The above principles of jurisdiction established in the last century continue their vitality today with only one minor exception. In the last century, the cessions of jurisdiction by States to the federal government were by legislative acts which typically ceded full jurisdiction to the federal government, thus placing in the hands of the federal government the troublesome problem of dealing with and governing scattered, localized federal enclaves which had been totally surrendered by the States. With the advent in this century of large federal works projects and national parks, the problems regarding management of these areas by the federal government were magnified. During the last century, it was thought that if a State ceded jurisdiction to the federal government, the cession granted full and complete jurisdiction. But with the ever increasing number of separate tracts of land falling within the jurisdiction of the federal government in this century, it was obviously determined by both federal and state public officials that the States should retain greater control over these ceded lands, and the courts have acknowledged the constitutionality of varying degrees of state jurisdiction and control over lands so ceded.

One of the first cases to acknowledge the proposition that a State could retain some jurisdiction over property ceded to the federal government was Surplus Trading Co. v. Cook, 281 U.S. 647, 50 S.Ct. 455 (1930). Here, a state attempt to assess an ad valorem tax on Army blankets located within a federal army camp was found invalid and beyond the state's jurisdiction. But in regards to the proposition that a State could make a qualified cession of jurisdiction to the federal government, the Court held:

Two cases decided in 1937 by the U.S. Supreme Court further clarify the constitutionality of a reservation of partial state jurisdiction over lands ceded to the jurisdiction of the United States. In James v. Dravo Contracting Company, 302 U.S. 134, 58 S.Ct. 208 (1937), the State of West Virginia sought to impose a tax upon the gross receipts of the company arising from a contract which it had made with the United States to build some dams. One of the issues involved in this case was the validity of the state tax imposed on the receipts derived by the company from work performed on lands to which the State had ceded "concurrent" jurisdiction to the United States. The Court held that a State could reserve and qualify any cession of jurisdiction for lands owned by the United States; since the State had done so here, the Court upheld this part of the challenged tax notwithstanding a partial cession of jurisdiction to the U.S. A similar result occurred in Silas Mason Co. v. Tax Commission of State of Washington, 302 U.S. 186, 58 S.Ct. 233 (1937). Here, the United States was undertaking the construction of several dams on the Columbia River in Washington, and had purchased the lands necessary for the project. Silas Mason obtained a contract to build a part of the Grand Coulee Dam, but filed suit challenging the Washington income tax when that State sought to impose that tax on the contract proceeds. Mason's argument that the federal government had exclusive jurisdiction over both the lands and its contract was not upheld by either the Supreme Court of Washington or the U.S. Supreme Court. The latter Court held that none of the lands owned by the U.S. were within its jurisdiction and thus Washington clearly had jurisdiction to impose the challenged tax; see also Wilson v. Cook, 327 U.S. 474, 66 S.Ct. 663 (1946).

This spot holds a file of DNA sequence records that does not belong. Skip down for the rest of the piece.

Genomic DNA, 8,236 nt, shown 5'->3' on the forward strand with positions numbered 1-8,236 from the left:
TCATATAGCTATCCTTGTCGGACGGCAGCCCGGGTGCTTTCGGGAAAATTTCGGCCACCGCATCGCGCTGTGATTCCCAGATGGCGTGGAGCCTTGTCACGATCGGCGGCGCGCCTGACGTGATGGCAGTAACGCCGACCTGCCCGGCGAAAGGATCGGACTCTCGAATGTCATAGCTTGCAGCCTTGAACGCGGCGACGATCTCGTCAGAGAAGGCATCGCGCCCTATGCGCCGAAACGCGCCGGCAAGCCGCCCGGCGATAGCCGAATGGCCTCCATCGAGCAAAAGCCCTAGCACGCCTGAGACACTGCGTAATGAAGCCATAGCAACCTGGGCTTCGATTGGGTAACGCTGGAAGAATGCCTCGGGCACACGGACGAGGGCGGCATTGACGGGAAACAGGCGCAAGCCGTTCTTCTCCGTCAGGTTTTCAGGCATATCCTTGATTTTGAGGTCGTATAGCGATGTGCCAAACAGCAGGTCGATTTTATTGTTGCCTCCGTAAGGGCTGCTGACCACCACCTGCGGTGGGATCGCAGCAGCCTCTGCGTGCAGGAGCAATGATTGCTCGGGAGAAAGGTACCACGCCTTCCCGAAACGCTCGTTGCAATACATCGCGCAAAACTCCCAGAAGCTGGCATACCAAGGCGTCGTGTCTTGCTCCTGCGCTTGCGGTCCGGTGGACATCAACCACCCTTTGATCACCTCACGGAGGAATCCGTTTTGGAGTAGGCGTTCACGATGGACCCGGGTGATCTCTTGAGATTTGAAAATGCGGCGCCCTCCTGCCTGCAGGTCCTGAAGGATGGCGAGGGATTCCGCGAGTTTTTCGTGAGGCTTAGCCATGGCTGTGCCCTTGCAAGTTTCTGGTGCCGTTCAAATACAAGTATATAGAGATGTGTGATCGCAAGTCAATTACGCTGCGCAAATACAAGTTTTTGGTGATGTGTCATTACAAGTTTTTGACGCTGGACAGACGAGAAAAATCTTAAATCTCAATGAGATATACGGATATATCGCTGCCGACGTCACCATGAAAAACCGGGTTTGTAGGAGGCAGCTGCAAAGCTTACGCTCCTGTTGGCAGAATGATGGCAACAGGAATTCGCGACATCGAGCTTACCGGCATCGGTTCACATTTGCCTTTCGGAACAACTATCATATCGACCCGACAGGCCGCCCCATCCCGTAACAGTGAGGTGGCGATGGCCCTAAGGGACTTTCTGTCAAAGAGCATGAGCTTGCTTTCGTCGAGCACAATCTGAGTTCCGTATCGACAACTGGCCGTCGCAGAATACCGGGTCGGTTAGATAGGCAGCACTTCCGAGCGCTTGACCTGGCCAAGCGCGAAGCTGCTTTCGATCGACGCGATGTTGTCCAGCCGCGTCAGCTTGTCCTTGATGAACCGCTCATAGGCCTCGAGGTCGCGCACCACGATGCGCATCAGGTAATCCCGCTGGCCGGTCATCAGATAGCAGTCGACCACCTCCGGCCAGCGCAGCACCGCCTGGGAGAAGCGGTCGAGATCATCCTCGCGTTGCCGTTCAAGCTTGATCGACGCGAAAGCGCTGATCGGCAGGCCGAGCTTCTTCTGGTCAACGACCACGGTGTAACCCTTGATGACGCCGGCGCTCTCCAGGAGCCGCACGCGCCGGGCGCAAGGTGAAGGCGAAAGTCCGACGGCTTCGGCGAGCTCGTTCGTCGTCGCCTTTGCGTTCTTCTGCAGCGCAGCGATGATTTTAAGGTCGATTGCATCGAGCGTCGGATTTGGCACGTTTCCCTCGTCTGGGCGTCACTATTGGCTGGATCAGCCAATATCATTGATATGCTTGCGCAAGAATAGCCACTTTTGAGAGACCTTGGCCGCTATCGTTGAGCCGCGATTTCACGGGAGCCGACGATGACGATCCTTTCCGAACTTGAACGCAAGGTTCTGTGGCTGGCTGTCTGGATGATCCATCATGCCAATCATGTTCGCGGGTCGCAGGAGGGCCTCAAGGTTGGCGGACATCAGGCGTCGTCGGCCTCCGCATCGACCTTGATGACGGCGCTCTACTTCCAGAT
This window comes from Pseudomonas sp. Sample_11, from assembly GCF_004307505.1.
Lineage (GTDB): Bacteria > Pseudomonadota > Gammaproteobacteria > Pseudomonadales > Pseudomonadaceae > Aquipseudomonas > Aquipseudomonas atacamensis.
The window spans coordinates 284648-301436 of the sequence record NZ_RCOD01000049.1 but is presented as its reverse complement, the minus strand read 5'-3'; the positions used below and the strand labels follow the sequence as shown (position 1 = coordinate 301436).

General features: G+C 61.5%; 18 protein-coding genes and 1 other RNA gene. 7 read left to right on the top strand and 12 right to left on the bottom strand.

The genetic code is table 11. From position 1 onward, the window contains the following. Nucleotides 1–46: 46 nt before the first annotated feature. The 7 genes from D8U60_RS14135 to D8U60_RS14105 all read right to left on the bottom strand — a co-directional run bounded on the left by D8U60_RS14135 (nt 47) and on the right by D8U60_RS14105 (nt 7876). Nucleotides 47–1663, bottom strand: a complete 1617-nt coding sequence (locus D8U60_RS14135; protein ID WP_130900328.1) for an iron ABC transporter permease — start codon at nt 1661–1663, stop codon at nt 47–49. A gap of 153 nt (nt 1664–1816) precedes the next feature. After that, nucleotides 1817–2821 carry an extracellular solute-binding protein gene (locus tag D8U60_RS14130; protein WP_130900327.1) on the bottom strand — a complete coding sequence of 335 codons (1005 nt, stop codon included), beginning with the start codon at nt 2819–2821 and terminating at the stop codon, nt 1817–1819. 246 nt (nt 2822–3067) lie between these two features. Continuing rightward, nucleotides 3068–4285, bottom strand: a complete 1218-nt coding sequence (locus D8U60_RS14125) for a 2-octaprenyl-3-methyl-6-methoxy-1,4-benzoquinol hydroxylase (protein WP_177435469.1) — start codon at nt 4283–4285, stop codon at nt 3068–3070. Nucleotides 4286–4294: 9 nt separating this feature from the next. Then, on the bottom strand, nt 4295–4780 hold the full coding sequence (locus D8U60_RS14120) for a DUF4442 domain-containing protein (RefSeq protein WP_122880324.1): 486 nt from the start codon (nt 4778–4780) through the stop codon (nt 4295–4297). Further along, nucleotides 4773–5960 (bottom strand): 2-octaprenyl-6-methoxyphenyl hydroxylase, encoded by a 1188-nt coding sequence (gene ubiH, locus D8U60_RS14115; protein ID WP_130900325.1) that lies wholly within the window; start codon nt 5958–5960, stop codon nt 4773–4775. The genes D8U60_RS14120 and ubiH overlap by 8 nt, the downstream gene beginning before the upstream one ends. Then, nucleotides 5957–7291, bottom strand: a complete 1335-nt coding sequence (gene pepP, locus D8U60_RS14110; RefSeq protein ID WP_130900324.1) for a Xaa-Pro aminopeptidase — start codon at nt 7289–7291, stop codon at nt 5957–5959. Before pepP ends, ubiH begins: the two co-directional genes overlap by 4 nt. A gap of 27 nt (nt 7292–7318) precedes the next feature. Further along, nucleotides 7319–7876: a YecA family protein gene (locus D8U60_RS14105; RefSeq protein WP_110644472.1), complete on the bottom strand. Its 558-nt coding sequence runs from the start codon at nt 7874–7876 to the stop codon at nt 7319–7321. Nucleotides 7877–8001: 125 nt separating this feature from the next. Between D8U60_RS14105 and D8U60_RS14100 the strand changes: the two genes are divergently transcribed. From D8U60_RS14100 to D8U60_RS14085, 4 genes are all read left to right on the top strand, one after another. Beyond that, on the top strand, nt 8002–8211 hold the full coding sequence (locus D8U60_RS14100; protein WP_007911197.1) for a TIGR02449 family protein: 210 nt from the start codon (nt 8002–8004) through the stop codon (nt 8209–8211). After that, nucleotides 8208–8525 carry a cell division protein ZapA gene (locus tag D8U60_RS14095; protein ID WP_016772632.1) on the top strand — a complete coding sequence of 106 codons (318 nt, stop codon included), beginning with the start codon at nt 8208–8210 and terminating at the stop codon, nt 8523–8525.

Some few years later in 1943, the Supreme Court was again presented with similar taxation and jurisdiction issues; the facts in these two cases were identical with the exception that one clearly involved lands ceded to the jurisdiction of the United States. This single difference caused directly opposite results in both cases. In Pacific Coast Dairy v. Department of Agriculture of California, 318 U.S. 285, 63 S.Ct. 628 (1943), the question involved the applicability of state law to a contract entered into and performed on a federal enclave to which jurisdiction had been ceded to the United States. During World War II, California passed a law setting a minimum price for the sale of milk, and this law imposed penalties for sales made below the regulated price. Here, Pacific Coast Dairy consummated a contract on Moffett Field, a federal enclave within the exclusive jurisdiction of the United States, to sell milk to such federal facility at below the regulated price. When this occurred, California sought to impose a penalty for what it perceived as a violation of state law. But, the U.S. Supreme Court refused to permit the enforcement of the California law, holding that the contract was made and performed in a territory outside the jurisdiction of California and within the jurisdiction of the United States, a place where this law didn't apply. Thus in this case, the existence of federal jurisdiction was the foundation for the decision. However, in Penn Dairies v. Milk Control Commission of Pennsylvania, 318 U.S. 261, 63 S.Ct. 617 (1943), an opposite result was reached on almost identical facts. Here, Pennsylvania likewise had a law which regulated the price of milk and penalized milk sales below the regulated price. During World War II, the United States leased some land from Pennsylvania for the construction of a military camp; since the land was leased, Pennsylvania did not cede jurisdiction to the United States. When Penn Dairies sold milk to the military facility for a price below the regulated price, the Commission sought to impose the penalty. In this case, since there was no federal jurisdiction, the Supreme Court found that the state law applied and permitted the imposition of the penalty. These two cases clearly show the different results which can occur with the presence or absence of federal jurisdiction.